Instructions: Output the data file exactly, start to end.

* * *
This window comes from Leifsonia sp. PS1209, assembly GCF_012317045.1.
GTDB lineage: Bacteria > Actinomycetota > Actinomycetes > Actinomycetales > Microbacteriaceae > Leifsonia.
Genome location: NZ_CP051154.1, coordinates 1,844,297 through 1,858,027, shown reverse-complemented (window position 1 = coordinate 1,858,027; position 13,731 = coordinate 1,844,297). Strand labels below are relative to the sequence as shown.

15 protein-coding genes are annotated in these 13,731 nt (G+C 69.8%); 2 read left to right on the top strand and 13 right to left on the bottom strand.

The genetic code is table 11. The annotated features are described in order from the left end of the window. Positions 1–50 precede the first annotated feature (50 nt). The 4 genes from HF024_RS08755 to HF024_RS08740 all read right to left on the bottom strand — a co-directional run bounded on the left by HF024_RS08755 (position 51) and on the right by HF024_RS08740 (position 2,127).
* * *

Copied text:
This window comes from Leifsonia sp. PS1209, assembly GCF_012317045.1.
GTDB lineage: Bacteria > Actinomycetota > Actinomycetes > Actinomycetales > Microbacteriaceae > Leifsonia.
Genome location: NZ_CP051154.1, coordinates 1,844,297 through 1,858,027, shown reverse-complemented (window position 1 = coordinate 1,858,027; position 13,731 = coordinate 1,844,297). Strand labels below are relative to the sequence as shown.

15 protein-coding genes are annotated in these 13,731 nt (G+C 69.8%); 2 read left to right on the top strand and 13 right to left on the bottom strand.

The genetic code is table 11. The annotated features are described in order from the left end of the window. Positions 1–50 precede the first annotated feature (50 nt). The 4 genes from HF024_RS08755 to HF024_RS08740 all read right to left on the bottom strand — a co-directional run bounded on the left by HF024_RS08755 (position 51) and on the right by HF024_RS08740 (position 2,127).